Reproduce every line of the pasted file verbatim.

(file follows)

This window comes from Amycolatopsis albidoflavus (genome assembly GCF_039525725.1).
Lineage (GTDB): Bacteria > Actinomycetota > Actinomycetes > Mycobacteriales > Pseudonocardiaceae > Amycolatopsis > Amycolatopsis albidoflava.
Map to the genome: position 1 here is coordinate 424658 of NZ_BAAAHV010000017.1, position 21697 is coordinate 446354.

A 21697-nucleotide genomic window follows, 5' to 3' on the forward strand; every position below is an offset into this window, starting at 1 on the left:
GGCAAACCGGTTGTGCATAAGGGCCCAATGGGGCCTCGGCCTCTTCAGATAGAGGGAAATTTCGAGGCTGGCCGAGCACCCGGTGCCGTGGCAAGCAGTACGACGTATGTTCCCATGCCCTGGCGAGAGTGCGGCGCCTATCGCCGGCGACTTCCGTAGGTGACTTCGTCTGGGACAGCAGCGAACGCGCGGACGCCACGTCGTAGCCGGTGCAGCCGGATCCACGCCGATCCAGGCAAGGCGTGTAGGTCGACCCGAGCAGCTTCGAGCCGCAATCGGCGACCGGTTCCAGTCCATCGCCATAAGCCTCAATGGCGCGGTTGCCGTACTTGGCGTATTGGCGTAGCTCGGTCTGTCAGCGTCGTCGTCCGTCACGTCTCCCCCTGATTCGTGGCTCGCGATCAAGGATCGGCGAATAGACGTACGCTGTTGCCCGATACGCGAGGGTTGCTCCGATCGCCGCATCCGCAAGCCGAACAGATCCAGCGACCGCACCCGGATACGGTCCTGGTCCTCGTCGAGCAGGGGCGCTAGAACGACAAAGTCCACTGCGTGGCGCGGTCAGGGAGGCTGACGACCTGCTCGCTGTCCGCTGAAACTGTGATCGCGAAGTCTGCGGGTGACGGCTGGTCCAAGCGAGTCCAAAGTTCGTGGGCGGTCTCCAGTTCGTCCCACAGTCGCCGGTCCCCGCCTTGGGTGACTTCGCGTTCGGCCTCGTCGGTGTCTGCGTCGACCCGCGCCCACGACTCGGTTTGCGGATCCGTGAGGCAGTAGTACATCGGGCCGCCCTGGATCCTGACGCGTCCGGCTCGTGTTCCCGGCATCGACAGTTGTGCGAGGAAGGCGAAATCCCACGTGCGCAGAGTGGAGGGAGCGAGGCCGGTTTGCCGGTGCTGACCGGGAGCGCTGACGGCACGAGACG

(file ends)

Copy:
This window comes from Amycolatopsis albidoflavus (genome assembly GCF_039525725.1).
Lineage (GTDB): Bacteria > Actinomycetota > Actinomycetes > Mycobacteriales > Pseudonocardiaceae > Amycolatopsis > Amycolatopsis albidoflava.
Map to the genome: position 1 here is coordinate 424658 of NZ_BAAAHV010000017.1, position 21697 is coordinate 446354.

A 21697-nucleotide genomic window follows, 5' to 3' on the forward strand; every position below is an offset into this window, starting at 1 on the left:
GGCAAACCGGTTGTGCATAAGGGCCCAATGGGGCCTCGGCCTCTTCAGATAGAGGGAAATTTCGAGGCTGGCCGAGCACCCGGTGCCGTGGCAAGCAGTACGACGTATGTTCCCATGCCCTGGCGAGAGTGCGGCGCCTATCGCCGGCGACTTCCGTAGGTGACTTCGTCTGGGACAGCAGCGAACGCGCGGACGCCACGTCGTAGCCGGTGCAGCCGGATCCACGCCGATCCAGGCAAGGCGTGTAGGTCGACCCGAGCAGCTTCGAGCCGCAATCGGCGACCGGTTCCAGTCCATCGCCATAAGCCTCAATGGCGCGGTTGCCGTACTTGGCGTATTGGCGTAGCTCGGTCTGTCAGCGTCGTCGTCCGTCACGTCTCCCCCTGATTCGTGGCTCGCGATCAAGGATCGGCGAATAGACGTACGCTGTTGCCCGATACGCGAGGGTTGCTCCGATCGCCGCATCCGCAAGCCGAACAGATCCAGCGACCGCACCCGGATACGGTCCTGGTCCTCGTCGAGCAGGGGCGCTAGAACGACAAAGTCCACTGCGTGGCGCGGTCAGGGAGGCTGACGACCTGCTCGCTGTCCGCTGAAACTGTGATCGCGAAGTCTGCGGGTGACGGCTGGTCCAAGCGAGTCCAAAGTTCGTGGGCGGTCTCCAGTTCGTCCCACAGTCGCCGGTCCCCGCCTTGGGTGACTTCGCGTTCGGCCTCGTCGGTGTCTGCGTCGACCCGCGCCCACGACTCGGTTTGCGGATCCGTGAGGCAGTAGTACATCGGGCCGCCCTGGATCCTGACGCGTCCGGCTCGTGTTCCCGGCATCGACAGTTGTGCGAGGAAGGCGAAATCCCACGTGCGCAGAGTGGAGGGAGCGAGGCCGGTTTGCCGGTGCTGACCGGGAGCGCTGACGGCACGAGACG